Next Stage … Visa Processing
Following on with Angela’s visa example, now that the application had been lodged with the Department, it was in their hands to assess and to make a decision. As part of this process, a case officer is assigned to each application.
Once the case officer started processing Angela’s application, another hurdle had to be overcome, in that they started to question whether Angela’s work experience came to total at least 20 hours per week for 12 months (we had claimed 5 points in the Migration Points Test on this basis).
Now to explain this point further, as part of the Migration Points Test, you can claim 5 points for Australian employment experience. To meet this requirement and to be eligible for these 5 points, at the time of invitation to apply for the visa, the applicant must have been employed in Australia in their nominated skilled occupation, or in a closely related skilled occupation, for a period totalling at least 12 months in the 10 years immediately before that time.
What Does ‘Employed’ Mean?
‘Employed’ for this purpose is a defined term in the Migration Regulations. It states the following:
“employed means engaged in an occupation for remuneration for at least 20 hours a week.”
According to Immigration policy, to evidence claims, applicants may be asked by the Department to provide detailed evidence of their terms of employment and salary payments.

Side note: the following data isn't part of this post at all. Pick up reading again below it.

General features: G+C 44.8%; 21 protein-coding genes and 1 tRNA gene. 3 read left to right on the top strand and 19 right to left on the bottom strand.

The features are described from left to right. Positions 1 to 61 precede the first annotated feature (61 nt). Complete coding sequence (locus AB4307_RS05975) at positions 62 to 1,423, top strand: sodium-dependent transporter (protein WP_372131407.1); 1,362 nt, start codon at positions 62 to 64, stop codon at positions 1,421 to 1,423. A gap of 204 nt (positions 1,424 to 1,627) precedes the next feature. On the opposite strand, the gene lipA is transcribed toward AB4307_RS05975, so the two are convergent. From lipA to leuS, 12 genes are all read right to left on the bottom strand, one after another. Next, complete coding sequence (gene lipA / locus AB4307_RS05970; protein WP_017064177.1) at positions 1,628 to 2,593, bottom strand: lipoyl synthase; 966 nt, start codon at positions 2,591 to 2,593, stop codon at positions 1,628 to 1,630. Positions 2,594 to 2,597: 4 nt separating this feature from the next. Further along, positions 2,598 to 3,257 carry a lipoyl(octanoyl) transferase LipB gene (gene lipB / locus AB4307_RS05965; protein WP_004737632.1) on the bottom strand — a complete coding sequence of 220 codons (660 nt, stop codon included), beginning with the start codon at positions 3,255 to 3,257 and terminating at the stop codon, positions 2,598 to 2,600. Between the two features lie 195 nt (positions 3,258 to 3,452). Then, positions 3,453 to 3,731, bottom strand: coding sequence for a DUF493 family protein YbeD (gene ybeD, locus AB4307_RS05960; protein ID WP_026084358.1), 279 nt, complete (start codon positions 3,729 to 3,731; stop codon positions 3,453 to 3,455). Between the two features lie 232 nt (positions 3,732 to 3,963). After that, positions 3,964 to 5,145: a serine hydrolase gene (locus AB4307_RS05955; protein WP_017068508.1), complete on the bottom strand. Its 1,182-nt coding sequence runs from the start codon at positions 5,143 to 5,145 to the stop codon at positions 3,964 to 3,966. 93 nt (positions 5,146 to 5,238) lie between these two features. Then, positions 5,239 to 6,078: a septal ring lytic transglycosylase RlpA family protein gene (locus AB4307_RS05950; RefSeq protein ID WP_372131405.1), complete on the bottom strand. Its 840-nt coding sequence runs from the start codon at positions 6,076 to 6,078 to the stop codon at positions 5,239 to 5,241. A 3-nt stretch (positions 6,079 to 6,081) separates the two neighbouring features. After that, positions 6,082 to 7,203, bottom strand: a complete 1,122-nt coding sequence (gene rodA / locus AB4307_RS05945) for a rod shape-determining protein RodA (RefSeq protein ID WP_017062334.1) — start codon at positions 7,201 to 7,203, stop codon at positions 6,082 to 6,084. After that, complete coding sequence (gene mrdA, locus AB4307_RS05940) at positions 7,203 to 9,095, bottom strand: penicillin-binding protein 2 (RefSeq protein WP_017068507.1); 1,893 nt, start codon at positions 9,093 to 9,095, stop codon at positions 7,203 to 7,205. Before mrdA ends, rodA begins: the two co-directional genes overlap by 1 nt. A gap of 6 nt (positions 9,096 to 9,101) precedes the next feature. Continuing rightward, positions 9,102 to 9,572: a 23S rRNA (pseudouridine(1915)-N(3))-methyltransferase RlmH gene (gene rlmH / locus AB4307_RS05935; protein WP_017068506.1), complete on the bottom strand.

How Did PAX Migration Australia Address This?
Having analysed the documents thoroughly and discussed the point in detail with the Angela, we were confident that she met this requirement (i.e. that Angela had been employed in Australia in accordance with the above definition, and that she was entitled to claim the 5 points).
We gathered further documentation from Angela, and provided this to the case officer in conjunction with a comprehensive submission citing case law, legislation and departmental policy, all evidencing that Angela did meet the employment requirement to claim the points.
The good news was that finally, after being offshore for four months, Angela’s subclass 190 visa was approved and she returned to Australia as an Australian permanent resident.
We were glad to be able to support Angela in achieving her migration goals in Australia, after what had been a long migration journey over six years, Angela was finally able to move on and begin her life in Australia as a permanent resident.
We hope that by providing you with this visa application example, you are better able to see just how valuable it can be to seek professional advice in migration matters. You can see how a real-life situation played out, most importanly helping Angela to ultimately meet her migration goals in Australia.
Let us now give you more of an insight into what is involved in a migration matter, to give you a sense of the depth and breath of the information that comes into play. The above visa case study introduced you to the type of work and analysis that we conducted for Angela. Read on to learn more about just how complex things can become in the migration space.
Migration Law, What Do You Need To Be Aware Of?